The Diagnostic and Statistical Manual of Mental Disorders is a giant catalog of behaviors and other complaints that cause people to suffer psychologically. If a person claims or admits to having a constellation of problems which fits one of the categories in the DSM, they can be diagnosed with that Mental Disorder. Most people who make these diagnoses as part of their living take this process very seriously, distinguishing between subtypes of ADHD in a client with the same seriousness as a doctor distinguishing between subtypes of breast cancer in a patient. This book has the answers. It is like the Bible for mental health diagnosticians.

Every decade or so, we get a new version of our Bible. Here are the six versions we’ve had since 1958.


We are about to get a new version this spring. This change-over is both exciting and awkward in a way that I don’t imagine new versions of other Bibles can be. When a new version of the Christian Bible come out, I imagine that the impact is mostly academic, and the new version may or may not catch on. With a new DSM, there is no choice for diagnosticians or their clients. In 1973, you could diagnose someone with Homosexuality Disorder. In 1975, you could not. The debate was over.

More often than disappearing, new disorders become available. Asperger’s Disorder, for example, appeared in version IV, in 1994. At other times the categories change in big ways, such as the much-talked-about removal of Asperger’s Disorder in the upcoming version V in favor of a more inclusive “Autism Spectrum.”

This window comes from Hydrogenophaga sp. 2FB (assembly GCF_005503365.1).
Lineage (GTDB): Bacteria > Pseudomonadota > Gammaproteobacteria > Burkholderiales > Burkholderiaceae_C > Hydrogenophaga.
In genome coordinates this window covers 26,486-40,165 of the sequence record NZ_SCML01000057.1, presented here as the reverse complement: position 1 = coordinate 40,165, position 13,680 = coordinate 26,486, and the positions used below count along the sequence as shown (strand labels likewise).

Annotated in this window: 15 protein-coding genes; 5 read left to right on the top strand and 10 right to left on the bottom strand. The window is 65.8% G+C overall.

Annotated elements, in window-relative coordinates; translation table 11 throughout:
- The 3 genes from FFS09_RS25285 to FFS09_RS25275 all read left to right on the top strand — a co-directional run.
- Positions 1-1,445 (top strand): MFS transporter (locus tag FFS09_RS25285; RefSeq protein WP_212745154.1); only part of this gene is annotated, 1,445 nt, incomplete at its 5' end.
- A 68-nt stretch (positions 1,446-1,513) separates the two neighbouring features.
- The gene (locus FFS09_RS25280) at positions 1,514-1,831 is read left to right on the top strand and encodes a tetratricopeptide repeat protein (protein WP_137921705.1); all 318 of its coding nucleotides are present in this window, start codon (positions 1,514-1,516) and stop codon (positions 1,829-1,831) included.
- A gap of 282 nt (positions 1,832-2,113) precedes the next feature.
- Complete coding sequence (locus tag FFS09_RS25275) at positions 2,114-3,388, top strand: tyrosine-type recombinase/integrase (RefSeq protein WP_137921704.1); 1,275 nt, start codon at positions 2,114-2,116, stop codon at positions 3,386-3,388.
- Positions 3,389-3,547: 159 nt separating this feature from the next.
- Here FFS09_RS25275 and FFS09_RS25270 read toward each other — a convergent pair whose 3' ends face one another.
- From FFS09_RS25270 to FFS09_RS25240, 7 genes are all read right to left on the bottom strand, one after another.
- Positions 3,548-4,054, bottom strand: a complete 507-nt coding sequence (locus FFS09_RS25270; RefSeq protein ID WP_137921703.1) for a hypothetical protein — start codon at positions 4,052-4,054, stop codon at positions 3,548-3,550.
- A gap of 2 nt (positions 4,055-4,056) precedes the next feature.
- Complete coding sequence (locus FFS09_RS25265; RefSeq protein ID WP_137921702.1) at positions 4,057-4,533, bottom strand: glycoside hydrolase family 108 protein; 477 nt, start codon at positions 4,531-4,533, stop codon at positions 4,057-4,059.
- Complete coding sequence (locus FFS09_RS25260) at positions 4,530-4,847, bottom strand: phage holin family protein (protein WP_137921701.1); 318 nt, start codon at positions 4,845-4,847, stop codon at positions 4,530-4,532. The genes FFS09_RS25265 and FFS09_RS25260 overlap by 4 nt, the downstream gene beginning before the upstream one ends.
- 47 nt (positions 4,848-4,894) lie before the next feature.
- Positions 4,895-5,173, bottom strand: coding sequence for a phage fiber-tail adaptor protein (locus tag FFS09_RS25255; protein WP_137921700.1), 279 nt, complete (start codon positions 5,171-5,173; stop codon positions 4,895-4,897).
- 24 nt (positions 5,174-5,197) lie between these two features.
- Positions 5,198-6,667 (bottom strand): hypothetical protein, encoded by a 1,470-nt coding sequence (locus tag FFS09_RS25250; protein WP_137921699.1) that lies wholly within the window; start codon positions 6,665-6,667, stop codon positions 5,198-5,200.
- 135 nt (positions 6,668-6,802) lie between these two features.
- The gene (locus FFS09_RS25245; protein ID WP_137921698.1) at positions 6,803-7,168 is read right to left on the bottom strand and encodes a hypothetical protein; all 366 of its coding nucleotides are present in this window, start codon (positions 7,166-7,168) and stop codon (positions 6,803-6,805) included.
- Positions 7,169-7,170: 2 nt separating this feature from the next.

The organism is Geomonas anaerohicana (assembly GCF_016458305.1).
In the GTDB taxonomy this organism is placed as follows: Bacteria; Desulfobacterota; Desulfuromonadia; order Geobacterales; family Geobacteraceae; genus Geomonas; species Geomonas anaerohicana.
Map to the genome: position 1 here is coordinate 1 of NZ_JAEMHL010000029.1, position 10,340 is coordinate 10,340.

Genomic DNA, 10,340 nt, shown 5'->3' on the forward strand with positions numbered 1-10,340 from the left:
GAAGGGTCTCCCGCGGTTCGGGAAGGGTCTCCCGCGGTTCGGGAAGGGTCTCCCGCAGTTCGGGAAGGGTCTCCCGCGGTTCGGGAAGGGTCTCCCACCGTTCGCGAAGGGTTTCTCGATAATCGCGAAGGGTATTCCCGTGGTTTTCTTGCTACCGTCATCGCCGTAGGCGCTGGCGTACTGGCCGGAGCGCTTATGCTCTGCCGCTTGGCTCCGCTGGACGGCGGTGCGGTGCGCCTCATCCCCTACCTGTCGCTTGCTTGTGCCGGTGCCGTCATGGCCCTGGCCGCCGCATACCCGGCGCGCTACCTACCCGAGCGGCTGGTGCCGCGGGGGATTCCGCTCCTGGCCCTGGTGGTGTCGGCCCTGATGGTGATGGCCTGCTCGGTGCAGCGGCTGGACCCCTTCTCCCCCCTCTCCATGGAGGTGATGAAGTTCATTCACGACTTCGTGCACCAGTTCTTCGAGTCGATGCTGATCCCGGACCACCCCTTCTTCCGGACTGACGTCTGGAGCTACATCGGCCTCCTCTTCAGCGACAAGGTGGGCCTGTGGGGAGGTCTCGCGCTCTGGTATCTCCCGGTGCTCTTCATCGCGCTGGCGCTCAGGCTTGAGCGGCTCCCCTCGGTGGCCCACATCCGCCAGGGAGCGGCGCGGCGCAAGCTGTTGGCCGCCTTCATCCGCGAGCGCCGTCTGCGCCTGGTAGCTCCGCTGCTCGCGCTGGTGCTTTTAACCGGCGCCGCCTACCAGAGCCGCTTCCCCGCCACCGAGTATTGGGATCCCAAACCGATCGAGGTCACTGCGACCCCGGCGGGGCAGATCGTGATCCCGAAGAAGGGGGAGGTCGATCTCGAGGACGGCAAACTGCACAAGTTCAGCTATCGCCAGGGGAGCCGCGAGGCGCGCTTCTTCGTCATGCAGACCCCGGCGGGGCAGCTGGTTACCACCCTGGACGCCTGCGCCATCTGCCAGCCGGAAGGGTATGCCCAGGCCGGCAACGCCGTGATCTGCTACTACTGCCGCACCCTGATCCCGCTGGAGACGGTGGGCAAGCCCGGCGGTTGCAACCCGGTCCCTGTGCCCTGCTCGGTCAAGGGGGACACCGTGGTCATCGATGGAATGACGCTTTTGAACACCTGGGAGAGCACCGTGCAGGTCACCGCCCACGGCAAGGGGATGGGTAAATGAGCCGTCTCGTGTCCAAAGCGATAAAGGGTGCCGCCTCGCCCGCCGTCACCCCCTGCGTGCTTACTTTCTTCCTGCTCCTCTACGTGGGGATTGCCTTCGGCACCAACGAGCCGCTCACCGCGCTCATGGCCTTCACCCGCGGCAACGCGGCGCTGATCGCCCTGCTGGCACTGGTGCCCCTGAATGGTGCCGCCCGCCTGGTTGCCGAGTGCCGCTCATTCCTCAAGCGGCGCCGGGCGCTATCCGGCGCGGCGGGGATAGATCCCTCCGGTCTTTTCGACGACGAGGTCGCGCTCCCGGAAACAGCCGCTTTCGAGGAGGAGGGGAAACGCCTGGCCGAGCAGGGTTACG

The awkwardness of this process is especially salient to me, just starting my internship as a family therapist. Since I live in California, I must do my 3,000 client-contact hours for licensure at a community clinic, which means I have to diagnose each of my clients with a qualifying Mental Disorder. To that end, I have been boning up on my diagnostic criteria in the DSM-IV-TRI have to be really good at this to get the resources flowing for my clients. At the same time, I am aware that in a matter of weeks I will be learning not only new criteria and new Mental Disorders, but a whole new diagnostic process spelled out in the DSM-V.


PTSD was recognized in the early 1970s and formalized in 1980, largely the result of work by and with US veterans of the war in Vietnam. Many people who think about these things consider this recognition to be a turning point in psychological diagnosis. In fact, one way of thinking about psychological diagnosis is that most of what we now call Mental Disorders are basically variants of PTSD–the ways that different people respond to different traumas. If the committee working on version V of the DSM were to humor us, they might rename the tome The North American and European Catalog of Post-Traumatic Stress Behavior Patterns Plus a Few Other Human Difficulties.

Here’s a fuzzy map from the wikipedia article, showing PTSD rates. The darker the red, the more PTSD, and the lighter the yellow, the less:

Here are the criteria, word for word, from the Diagnostic and Statistical Manual of Mental Disorders IV-TR, pages 467 and 468:

Diagnostic criteria for 309.81 Posttraumatic Stress Disorder

A. The person has been exposed to a traumatic event in which both of the following were present:

(1) the person experienced, witnessed, or was confronted with an event or events that involved actual or threatened death or serious injury, or a threat to the physical integrity of self or others

(2) the person’s response involved intense fear, helplessness, or horror. Note: In children, this may be expressed instead by disorganized or agitated behavior

B. The traumatic event is persistently reexperienced in one (or more) of the following ways:

(1) recurrent and intrusive distressing recollections of the event, including images, thoughts, or perceptions. Note: In young children, repetitive play may occur in which themes or aspects of the trauma are expressed.